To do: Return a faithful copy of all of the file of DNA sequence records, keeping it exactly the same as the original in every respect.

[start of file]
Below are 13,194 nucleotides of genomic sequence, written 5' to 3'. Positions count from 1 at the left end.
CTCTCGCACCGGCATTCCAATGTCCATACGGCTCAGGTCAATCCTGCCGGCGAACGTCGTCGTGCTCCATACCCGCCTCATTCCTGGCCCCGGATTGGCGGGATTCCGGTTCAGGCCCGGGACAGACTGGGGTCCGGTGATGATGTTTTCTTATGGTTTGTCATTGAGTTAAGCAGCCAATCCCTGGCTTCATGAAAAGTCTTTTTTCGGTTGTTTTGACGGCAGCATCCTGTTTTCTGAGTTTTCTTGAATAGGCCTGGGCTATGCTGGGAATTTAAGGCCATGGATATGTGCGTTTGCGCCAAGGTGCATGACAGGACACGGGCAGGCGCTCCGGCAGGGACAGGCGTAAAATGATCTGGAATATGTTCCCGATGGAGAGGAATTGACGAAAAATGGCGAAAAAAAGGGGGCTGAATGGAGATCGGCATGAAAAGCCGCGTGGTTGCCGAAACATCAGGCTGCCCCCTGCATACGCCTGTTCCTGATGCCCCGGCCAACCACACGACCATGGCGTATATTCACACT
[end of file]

Below are 13,194 nucleotides of genomic sequence, written 5' to 3'. Positions count from 1 at the left end.
CTCTCGCACCGGCATTCCAATGTCCATACGGCTCAGGTCAATCCTGCCGGCGAACGTCGTCGTGCTCCATACCCGCCTCATTCCTGGCCCCGGATTGGCGGGATTCCGGTTCAGGCCCGGGACAGACTGGGGTCCGGTGATGATGTTTTCTTATGGTTTGTCATTGAGTTAAGCAGCCAATCCCTGGCTTCATGAAAAGTCTTTTTTCGGTTGTTTTGACGGCAGCATCCTGTTTTCTGAGTTTTCTTGAATAGGCCTGGGCTATGCTGGGAATTTAAGGCCATGGATATGTGCGTTTGCGCCAAGGTGCATGACAGGACACGGGCAGGCGCTCCGGCAGGGACAGGCGTAAAATGATCTGGAATATGTTCCCGATGGAGAGGAATTGACGAAAAATGGCGAAAAAAAGGGGGCTGAATGGAGATCGGCATGAAAAGCCGCGTGGTTGCCGAAACATCAGGCTGCCCCCTGCATACGCCTGTTCCTGATGCCCCGGCCAACCACACGACCATGGCGTATATTCACACT